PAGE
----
Wednesday, August 29, 2012

‘Painful’ Truth?

There is a very good article posted at the Christian Standard on “Scripture and Homosexual Practice.”  What is not so good is the editor’s very defensive and ‘apologizing’ introduction to this article.

It seems to be standard practice today:  if you are going to say anything negative about homosexuality, you must qualify, qualify, and qualify it some more.  I suppose there are those who are just nasty about the topic, and perhaps that has been more the standard practice in the past.  But today, with culture screaming “homosexuality is good” and the church generally afraid to answer those screams with anything more than a whisper (when you even get that), the time for qualifying and apologizing is long past.

The title of the editor’s introduction is “Painful Truth with Overwhelming Love.”  It makes me wonder:  why is the truth about homosexuality any more painful than the truth about adultery, theft, or murder?  Is it because our culture has made a pet project of promoting homosexuality just now?  (I suppose that, in our culture, adultery, theft, and murder were given the moral green light in many circumstances decades ago.)

The editor urges us to be sensitive to those with homosexual feelings, and careful to distinguish between ‘homosexual practice’ and ‘homosexuality.’  While I understand this distinction, I wonder why we are not so careful to make it in other areas.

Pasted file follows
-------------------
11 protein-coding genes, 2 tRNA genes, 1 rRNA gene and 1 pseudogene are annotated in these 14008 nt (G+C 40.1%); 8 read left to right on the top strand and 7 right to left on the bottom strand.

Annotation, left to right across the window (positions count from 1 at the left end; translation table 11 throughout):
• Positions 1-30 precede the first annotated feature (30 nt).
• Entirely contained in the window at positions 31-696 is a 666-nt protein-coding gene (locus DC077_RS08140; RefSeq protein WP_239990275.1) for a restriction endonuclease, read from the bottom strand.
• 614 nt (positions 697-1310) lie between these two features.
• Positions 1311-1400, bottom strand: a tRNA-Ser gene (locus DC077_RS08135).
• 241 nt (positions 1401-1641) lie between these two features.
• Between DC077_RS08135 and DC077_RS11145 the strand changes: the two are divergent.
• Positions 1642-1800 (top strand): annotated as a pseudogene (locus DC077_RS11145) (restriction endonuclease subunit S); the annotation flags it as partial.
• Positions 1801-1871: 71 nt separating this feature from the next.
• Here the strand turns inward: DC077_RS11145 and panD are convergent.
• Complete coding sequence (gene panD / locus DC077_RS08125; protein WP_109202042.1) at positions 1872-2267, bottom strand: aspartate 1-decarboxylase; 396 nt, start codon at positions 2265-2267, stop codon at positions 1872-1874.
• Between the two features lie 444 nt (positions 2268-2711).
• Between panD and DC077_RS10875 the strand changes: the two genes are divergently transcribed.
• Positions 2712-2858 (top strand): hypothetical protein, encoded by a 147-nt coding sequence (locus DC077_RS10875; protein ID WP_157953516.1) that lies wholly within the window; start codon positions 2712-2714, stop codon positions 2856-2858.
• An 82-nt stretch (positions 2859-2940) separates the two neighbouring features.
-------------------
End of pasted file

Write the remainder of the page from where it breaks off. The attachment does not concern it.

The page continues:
Why not distinguish between ‘the desire to murder’ and ‘the practice of murder.’  There is an important distinction here, but it doesn’t prove there is no moral problem with ‘the desire to murder.’

What about ‘an attraction to consuming human flesh’ versus ‘the actual practice of cannibalism’?  What should the Christian attitude be with those who find themselves attracted to the idea of eating human flesh?  Isn’t that, in itself, a bit of a problem?  Should we make a point of assuring people who want to eat human flesh that they don’t really have a problem unless that actually partake?  [OK, I’ve never known anyone who fits this category.  It’s just an illustration!]

How should Christians respond to bestiality?  Should we tiptoe around the feelings of those who desire sexual contact with animals just as long as they don’t indulge those desires?  (Side note:  how long will it be before a lobby to allow human/animal ‘marriages’ is in the news?)

Picture a time and a culture when cannibalism becomes popular, gains a sub-culture to lobby for it, and the church needs to respond.  (And it’s probably not as far away as you think.)  Will we carefully apologize for even the most gentle criticism of cannibalism in both thought and deed, or will we just condemn it?

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